J. Murray, C. Harris, K. J. Adams, J. Joseph Berning, M. DeBeliso


Sprint time (ST) is the product of stride length (SL) and stride rate (SR). Increases in either of these variables results in speed improvement. Purpose:  To compare resisted (RST) and assisted sprint training (AST) on sprint performance. Methods:  Twenty (10 male, 10 female) collegiate sprinters and hurdlers were randomly divided into two training groups: RST (age: 21.8±1.8yrs, height: 1.73±0.10m, mass: 69.5±12.8kg) and AST (age: 22.2±2.4yrs, height: 1.76±0.10m, mass: 69.1±9.9kg). Each group trained 3 days/week for 6 weeks. The RST group used a combination of weighted sled pulls, uphill sprinting and depth jumps. The AST group combined downhill running, towing, sprint ladders and single leg bounds. Prior to and following the training interventions SL and ST (10 meter sprint time) were recorded at sprint distances of 30m, 60m, and 120m during the last 10 meters of each sprint distance. Pre-post training ST and SL were compared within training groups at each sprint distance using paired t-tests. Additionally, a gain score was calculated by taking the difference between the post and pre test scores. The gain scores for SL and ST were compared between training groups via independent t-tests at each sprint distance. Results: For the RST 30m, ST (1.18±0.08s vs 1.14±0.08s, p<0.01) and SL (2.06±0.08m vs. 2.09±1.14m, p<0.01) were significantly improved. For the AST, 30m ST (1.19±0.08s vs. 1.18±0.08s, p<0.01) and SL (2.10±0.13m vs. 2.11±0.13, p=0.04) were significantly improved. No improvements in ST or SL were detected for either the RST or AST groups at the 60m sprint distance. For the RST 120m, ST (1.13±0.07s vs. 1.12±0.08s, p<0.01) was significantly improved. For the AST 120m, ST (1.12±0.07s vs. 1.11±0.07s, p<0.01) and SL (2.30±0.08 vs. 2.33±0.08, p<0.01) were significantly improved. At the 30M interval, the RST demonstrated significant improvements in SL and ST as compared to the AST (p<0.01). However, at the 120M interval, the AST demonstrated a significant improvement in SL as compared to the RST (p<0.01). Conclusion: Within the parameters of this study, RST and AST methods have proven effective at improving sprint performance. It appears that RST protocols may be of greatest benefit for improving sprint performance at shorter distances, while AST protocols may be of greater benefit at longer sprinting distances.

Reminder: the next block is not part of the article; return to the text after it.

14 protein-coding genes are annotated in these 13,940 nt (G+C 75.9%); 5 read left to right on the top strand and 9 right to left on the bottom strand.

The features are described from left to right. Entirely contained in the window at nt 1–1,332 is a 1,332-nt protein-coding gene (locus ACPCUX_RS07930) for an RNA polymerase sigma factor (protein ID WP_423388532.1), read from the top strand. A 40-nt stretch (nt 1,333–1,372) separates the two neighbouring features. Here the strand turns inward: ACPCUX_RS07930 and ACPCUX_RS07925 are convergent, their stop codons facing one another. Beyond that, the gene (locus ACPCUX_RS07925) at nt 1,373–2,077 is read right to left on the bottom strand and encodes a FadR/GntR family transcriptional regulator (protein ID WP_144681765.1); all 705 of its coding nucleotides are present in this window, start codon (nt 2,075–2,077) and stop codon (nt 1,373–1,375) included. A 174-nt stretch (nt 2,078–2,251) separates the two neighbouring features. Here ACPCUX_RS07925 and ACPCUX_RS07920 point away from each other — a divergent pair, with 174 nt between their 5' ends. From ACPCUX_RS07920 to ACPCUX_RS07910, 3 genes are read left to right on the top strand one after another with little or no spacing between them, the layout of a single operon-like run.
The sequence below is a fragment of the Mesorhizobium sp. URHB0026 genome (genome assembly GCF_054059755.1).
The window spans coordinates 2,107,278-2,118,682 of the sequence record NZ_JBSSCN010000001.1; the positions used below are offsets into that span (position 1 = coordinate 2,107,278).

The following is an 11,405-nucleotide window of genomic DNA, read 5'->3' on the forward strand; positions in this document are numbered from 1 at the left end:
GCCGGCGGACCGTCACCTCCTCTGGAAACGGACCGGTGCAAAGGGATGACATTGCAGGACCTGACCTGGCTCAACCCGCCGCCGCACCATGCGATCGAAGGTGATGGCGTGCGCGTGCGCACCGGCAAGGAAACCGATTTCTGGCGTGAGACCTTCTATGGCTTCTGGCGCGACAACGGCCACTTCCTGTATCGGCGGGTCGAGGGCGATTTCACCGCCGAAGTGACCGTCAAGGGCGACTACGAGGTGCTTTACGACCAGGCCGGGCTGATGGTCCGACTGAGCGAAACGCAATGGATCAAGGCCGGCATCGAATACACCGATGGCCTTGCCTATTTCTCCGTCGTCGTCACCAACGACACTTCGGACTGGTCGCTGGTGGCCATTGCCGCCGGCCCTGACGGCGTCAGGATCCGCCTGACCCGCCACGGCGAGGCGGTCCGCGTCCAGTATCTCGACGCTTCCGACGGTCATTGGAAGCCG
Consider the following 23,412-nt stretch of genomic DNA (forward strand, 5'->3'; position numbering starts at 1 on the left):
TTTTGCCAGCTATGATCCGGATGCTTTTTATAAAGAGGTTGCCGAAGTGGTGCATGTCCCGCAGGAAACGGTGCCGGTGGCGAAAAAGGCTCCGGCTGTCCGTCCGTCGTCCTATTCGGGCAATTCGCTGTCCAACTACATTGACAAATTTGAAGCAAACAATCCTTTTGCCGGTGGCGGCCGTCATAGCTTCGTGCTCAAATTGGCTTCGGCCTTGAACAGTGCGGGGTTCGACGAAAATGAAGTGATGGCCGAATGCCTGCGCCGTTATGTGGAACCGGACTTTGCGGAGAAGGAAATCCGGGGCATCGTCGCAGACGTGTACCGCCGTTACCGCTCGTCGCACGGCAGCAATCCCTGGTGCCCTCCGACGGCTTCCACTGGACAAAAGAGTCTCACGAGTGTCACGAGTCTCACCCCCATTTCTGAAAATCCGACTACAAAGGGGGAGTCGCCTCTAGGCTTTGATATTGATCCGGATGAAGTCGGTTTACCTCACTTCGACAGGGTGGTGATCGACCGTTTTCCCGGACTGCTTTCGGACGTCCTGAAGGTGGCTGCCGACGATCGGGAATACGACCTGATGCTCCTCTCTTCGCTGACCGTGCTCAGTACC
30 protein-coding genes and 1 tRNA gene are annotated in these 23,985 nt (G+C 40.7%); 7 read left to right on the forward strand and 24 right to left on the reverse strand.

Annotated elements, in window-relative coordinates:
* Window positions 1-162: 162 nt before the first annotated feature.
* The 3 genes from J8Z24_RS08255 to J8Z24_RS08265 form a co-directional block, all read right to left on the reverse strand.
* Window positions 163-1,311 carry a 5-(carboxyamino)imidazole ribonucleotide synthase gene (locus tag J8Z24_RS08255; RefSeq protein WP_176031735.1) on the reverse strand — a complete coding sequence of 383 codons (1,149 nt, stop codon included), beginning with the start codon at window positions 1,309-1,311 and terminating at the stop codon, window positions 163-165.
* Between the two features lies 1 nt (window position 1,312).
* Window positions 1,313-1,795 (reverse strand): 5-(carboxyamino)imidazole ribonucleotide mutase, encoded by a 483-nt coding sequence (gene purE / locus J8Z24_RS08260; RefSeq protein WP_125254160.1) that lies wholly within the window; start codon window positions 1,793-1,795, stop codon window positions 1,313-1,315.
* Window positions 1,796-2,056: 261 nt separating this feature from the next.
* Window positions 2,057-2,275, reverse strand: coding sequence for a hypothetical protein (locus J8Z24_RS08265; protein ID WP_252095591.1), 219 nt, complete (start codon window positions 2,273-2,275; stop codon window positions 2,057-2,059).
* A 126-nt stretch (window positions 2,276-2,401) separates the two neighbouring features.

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assisted, resisted, sprint, collegiate, stride rate, stride length


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DOI: http://dx.doi.org/10.46827/ejpe.v0i0.852


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